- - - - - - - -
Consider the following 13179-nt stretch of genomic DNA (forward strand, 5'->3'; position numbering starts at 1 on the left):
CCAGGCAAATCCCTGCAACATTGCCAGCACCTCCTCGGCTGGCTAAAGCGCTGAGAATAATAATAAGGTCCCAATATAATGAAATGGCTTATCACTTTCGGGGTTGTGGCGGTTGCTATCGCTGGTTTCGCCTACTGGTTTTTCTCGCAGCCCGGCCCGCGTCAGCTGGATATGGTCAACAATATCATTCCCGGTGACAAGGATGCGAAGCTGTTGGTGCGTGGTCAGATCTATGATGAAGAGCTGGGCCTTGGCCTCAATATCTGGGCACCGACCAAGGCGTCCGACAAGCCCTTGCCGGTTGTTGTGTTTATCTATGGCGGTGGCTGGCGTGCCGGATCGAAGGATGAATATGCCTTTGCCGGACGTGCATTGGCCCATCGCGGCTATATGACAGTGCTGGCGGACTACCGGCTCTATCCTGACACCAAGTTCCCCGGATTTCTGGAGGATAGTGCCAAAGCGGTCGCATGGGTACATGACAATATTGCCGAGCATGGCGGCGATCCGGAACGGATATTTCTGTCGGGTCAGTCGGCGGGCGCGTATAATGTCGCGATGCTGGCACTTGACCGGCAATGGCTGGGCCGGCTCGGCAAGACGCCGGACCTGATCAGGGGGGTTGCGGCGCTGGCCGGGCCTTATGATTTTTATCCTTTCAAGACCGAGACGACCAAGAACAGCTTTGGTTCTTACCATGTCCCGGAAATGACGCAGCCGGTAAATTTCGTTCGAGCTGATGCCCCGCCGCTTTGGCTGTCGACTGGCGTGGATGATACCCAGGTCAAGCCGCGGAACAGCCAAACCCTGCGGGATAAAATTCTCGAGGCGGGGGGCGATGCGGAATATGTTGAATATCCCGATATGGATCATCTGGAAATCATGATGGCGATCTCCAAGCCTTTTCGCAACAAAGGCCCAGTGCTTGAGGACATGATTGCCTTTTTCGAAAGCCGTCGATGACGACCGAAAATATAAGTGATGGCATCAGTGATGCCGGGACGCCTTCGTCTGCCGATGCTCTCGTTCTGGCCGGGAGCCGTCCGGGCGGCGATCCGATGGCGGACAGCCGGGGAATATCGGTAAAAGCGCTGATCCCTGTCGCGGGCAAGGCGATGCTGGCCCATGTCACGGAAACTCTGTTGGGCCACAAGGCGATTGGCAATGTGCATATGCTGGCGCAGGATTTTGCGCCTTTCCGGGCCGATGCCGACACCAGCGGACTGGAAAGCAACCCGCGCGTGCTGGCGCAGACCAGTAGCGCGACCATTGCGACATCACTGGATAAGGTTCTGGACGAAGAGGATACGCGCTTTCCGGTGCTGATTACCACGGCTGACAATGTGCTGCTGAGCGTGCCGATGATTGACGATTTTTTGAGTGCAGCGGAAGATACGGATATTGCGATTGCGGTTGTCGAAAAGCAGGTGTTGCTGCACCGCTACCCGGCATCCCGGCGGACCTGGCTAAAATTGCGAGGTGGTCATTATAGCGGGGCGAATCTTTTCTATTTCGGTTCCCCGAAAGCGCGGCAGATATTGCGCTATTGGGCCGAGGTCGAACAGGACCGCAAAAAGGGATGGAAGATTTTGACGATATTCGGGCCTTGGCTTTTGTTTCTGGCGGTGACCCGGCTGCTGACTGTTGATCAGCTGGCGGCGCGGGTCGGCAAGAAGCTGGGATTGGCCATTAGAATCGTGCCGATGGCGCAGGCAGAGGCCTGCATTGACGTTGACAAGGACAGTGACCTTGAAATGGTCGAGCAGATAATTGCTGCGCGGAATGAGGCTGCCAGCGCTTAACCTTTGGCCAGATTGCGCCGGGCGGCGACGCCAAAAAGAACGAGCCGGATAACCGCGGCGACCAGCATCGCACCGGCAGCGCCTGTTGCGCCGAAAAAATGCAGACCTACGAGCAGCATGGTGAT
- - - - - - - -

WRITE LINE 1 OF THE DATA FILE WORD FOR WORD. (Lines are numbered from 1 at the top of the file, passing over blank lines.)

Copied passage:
Consider the following 13179-nt stretch of genomic DNA (forward strand, 5'->3'; position numbering starts at 1 on the left):